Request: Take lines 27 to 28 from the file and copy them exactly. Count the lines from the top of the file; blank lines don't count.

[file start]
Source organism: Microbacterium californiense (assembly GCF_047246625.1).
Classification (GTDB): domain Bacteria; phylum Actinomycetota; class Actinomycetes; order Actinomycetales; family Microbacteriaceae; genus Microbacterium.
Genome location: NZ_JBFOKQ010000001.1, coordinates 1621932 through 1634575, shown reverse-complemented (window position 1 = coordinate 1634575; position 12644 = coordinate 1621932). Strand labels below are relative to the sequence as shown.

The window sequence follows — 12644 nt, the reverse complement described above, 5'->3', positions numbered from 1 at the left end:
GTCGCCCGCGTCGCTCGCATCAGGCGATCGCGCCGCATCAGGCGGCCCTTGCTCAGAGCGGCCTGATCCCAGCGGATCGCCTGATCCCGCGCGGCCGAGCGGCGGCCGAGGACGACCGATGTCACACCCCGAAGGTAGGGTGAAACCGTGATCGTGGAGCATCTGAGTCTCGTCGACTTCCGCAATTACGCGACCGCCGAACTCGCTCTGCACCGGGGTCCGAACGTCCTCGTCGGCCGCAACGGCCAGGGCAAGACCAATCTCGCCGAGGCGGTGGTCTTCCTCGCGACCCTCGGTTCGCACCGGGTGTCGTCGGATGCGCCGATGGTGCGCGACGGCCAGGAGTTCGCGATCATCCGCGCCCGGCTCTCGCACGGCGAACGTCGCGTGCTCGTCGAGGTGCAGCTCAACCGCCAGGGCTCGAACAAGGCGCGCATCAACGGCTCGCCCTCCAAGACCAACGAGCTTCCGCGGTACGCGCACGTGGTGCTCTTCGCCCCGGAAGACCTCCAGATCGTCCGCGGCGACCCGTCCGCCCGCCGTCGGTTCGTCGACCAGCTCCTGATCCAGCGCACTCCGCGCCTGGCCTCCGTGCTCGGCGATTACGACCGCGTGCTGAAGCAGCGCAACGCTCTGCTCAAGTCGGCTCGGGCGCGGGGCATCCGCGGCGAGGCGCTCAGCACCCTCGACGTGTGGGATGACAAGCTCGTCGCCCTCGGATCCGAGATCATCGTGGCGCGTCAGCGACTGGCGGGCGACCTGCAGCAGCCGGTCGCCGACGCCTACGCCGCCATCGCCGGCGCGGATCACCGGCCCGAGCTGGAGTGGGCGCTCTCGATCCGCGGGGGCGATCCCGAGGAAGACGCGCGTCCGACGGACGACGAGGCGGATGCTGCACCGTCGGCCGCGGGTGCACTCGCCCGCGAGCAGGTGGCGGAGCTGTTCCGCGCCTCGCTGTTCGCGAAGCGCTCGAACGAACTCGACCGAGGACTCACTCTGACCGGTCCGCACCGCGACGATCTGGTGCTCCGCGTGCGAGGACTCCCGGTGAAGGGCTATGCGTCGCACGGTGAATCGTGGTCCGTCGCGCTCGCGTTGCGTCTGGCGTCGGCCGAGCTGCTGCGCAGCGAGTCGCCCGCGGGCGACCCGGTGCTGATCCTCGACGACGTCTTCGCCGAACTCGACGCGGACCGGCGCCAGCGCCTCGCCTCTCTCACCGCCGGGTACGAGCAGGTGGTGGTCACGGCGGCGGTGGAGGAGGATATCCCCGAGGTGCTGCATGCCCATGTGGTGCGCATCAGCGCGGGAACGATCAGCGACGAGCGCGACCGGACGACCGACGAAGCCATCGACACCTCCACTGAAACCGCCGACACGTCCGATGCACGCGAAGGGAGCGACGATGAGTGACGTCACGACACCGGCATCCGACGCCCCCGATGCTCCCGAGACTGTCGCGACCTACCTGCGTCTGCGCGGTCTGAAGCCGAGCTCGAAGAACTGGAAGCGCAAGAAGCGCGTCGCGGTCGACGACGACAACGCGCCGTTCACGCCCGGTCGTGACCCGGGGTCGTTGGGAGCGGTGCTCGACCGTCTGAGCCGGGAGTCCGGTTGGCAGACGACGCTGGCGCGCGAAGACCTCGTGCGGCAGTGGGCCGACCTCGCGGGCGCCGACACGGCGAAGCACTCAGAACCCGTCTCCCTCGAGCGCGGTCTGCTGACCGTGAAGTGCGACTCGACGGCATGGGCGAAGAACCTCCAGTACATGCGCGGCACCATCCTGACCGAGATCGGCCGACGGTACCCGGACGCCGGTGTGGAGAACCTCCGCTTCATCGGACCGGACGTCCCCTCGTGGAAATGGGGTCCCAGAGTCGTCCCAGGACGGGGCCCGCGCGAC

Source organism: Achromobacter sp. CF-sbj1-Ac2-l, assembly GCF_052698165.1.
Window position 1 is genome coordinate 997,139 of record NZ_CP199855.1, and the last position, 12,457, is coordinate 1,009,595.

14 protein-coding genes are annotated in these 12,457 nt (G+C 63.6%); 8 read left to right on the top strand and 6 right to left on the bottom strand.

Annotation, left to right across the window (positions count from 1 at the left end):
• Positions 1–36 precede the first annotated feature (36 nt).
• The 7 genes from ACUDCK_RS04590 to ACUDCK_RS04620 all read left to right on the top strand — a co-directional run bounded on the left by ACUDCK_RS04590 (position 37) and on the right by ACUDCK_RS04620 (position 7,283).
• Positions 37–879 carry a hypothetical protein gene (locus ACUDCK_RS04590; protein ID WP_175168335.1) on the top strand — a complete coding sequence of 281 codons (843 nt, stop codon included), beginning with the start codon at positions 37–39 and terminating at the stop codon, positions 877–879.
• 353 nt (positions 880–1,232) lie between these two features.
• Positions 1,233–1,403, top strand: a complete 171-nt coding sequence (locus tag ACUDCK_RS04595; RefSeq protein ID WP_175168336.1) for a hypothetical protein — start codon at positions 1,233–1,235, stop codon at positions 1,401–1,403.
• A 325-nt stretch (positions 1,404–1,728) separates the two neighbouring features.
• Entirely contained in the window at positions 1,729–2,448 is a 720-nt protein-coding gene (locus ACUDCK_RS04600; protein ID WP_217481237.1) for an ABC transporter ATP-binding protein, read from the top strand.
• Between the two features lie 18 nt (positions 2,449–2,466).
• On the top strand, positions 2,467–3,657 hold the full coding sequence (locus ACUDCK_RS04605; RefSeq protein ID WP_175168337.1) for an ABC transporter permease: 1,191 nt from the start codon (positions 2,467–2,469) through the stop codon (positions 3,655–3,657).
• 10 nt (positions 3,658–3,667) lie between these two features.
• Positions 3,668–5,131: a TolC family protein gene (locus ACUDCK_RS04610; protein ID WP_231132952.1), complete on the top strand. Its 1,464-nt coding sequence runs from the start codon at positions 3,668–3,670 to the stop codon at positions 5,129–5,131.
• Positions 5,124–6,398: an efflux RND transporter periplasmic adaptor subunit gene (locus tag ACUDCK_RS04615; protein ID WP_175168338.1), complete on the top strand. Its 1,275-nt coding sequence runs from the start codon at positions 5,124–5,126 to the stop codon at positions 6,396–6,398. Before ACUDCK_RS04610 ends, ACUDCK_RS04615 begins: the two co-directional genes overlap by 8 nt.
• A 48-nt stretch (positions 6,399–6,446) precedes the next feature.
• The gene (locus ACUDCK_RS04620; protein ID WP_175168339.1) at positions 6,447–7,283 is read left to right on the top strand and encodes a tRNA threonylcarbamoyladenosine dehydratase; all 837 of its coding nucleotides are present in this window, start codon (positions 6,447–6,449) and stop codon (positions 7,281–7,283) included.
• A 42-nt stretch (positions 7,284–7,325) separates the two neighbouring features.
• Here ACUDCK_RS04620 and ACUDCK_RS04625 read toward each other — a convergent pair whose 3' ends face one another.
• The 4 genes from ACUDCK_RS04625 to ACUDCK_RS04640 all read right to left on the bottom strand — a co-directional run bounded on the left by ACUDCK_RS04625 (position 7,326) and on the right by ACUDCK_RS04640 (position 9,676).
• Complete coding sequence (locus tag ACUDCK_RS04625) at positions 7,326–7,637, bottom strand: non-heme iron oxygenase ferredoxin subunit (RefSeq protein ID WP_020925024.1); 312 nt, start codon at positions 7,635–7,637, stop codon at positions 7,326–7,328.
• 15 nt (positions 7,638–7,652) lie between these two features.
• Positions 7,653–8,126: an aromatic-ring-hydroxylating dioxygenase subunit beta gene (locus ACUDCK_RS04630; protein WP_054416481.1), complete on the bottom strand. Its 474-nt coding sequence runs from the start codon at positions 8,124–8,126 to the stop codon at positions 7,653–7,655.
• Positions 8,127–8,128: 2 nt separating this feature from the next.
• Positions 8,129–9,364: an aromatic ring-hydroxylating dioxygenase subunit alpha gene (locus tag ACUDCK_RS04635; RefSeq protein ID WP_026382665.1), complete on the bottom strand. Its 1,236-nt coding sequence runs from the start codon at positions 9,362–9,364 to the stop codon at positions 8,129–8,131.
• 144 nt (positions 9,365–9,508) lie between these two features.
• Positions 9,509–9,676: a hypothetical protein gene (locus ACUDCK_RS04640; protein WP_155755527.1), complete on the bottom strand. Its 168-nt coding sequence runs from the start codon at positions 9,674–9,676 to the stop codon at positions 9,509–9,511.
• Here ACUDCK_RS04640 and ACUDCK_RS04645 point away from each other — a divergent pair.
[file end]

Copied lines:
• Complete coding sequence (locus tag ACUDCK_RS04625) at positions 7,326–7,637, bottom strand: non-heme iron oxygenase ferredoxin subunit (RefSeq protein ID WP_020925024.1); 312 nt, start codon at positions 7,635–7,637, stop codon at positions 7,326–7,328.
• 15 nt (positions 7,638–7,652) lie between these two features.